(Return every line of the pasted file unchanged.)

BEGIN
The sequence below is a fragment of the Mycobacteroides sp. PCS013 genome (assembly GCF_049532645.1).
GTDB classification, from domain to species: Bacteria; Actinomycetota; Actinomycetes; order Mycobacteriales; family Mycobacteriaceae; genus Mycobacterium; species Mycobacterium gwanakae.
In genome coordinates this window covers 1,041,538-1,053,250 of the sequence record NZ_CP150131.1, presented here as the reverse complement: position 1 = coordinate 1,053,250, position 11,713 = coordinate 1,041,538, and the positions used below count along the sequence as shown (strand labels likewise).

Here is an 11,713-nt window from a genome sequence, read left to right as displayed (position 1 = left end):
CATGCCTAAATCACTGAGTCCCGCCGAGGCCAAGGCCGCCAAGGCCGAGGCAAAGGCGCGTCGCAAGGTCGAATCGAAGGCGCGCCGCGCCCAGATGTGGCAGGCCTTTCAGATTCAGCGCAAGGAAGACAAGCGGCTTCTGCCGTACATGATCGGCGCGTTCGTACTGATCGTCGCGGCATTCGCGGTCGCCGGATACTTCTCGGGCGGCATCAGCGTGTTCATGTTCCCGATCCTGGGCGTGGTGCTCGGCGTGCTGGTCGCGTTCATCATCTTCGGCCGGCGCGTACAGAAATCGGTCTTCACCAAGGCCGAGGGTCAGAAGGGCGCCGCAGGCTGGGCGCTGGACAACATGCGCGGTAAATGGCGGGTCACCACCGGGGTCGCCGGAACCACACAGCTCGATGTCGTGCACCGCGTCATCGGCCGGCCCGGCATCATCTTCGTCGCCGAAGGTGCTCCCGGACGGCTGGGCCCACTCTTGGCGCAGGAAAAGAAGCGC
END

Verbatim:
The sequence below is a fragment of the Mycobacteroides sp. PCS013 genome (assembly GCF_049532645.1).
GTDB classification, from domain to species: Bacteria; Actinomycetota; Actinomycetes; order Mycobacteriales; family Mycobacteriaceae; genus Mycobacterium; species Mycobacterium gwanakae.
In genome coordinates this window covers 1,041,538-1,053,250 of the sequence record NZ_CP150131.1, presented here as the reverse complement: position 1 = coordinate 1,053,250, position 11,713 = coordinate 1,041,538, and the positions used below count along the sequence as shown (strand labels likewise).

Here is an 11,713-nt window from a genome sequence, read left to right as displayed (position 1 = left end):
CATGCCTAAATCACTGAGTCCCGCCGAGGCCAAGGCCGCCAAGGCCGAGGCAAAGGCGCGTCGCAAGGTCGAATCGAAGGCGCGCCGCGCCCAGATGTGGCAGGCCTTTCAGATTCAGCGCAAGGAAGACAAGCGGCTTCTGCCGTACATGATCGGCGCGTTCGTACTGATCGTCGCGGCATTCGCGGTCGCCGGATACTTCTCGGGCGGCATCAGCGTGTTCATGTTCCCGATCCTGGGCGTGGTGCTCGGCGTGCTGGTCGCGTTCATCATCTTCGGCCGGCGCGTACAGAAATCGGTCTTCACCAAGGCCGAGGGTCAGAAGGGCGCCGCAGGCTGGGCGCTGGACAACATGCGCGGTAAATGGCGGGTCACCACCGGGGTCGCCGGAACCACACAGCTCGATGTCGTGCACCGCGTCATCGGCCGGCCCGGCATCATCTTCGTCGCCGAAGGTGCTCCCGGACGGCTGGGCCCACTCTTGGCGCAGGAAAAGAAGCGC